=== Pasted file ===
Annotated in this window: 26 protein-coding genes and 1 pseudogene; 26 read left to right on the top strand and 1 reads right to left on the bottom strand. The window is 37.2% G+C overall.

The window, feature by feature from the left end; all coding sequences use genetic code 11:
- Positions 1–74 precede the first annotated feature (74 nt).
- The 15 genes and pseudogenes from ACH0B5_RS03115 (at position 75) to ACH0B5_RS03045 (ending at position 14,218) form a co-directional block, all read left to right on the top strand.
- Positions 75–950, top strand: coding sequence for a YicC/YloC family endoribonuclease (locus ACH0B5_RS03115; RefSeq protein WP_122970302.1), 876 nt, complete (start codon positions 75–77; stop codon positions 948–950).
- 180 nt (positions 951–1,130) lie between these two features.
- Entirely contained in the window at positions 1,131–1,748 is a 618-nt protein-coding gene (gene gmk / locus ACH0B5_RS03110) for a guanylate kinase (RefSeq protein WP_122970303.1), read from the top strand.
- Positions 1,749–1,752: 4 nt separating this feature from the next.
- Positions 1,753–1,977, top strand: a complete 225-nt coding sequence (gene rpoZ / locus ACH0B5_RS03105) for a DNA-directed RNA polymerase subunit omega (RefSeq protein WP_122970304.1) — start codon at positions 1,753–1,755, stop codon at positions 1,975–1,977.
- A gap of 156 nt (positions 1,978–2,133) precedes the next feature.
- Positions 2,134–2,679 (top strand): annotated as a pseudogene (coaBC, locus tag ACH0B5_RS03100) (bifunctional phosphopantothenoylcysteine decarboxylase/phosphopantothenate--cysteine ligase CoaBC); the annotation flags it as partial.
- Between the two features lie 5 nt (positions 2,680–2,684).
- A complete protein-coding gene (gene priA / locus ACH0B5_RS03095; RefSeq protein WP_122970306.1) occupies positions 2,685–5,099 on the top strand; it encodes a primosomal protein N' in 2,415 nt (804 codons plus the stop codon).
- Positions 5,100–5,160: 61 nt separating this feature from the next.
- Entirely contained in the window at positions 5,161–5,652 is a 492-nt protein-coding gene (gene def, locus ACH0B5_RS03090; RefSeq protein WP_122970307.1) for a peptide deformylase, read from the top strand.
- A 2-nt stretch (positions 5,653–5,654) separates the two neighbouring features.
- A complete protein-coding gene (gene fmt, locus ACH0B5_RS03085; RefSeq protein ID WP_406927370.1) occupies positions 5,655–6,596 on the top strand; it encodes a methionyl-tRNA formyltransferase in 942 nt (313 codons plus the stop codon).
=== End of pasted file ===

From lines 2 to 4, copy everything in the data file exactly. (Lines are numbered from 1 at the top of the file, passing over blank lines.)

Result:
The window, feature by feature from the left end; all coding sequences use genetic code 11:
- Positions 1–74 precede the first annotated feature (74 nt).
- The 15 genes and pseudogenes from ACH0B5_RS03115 (at position 75) to ACH0B5_RS03045 (ending at position 14,218) form a co-directional block, all read left to right on the top strand.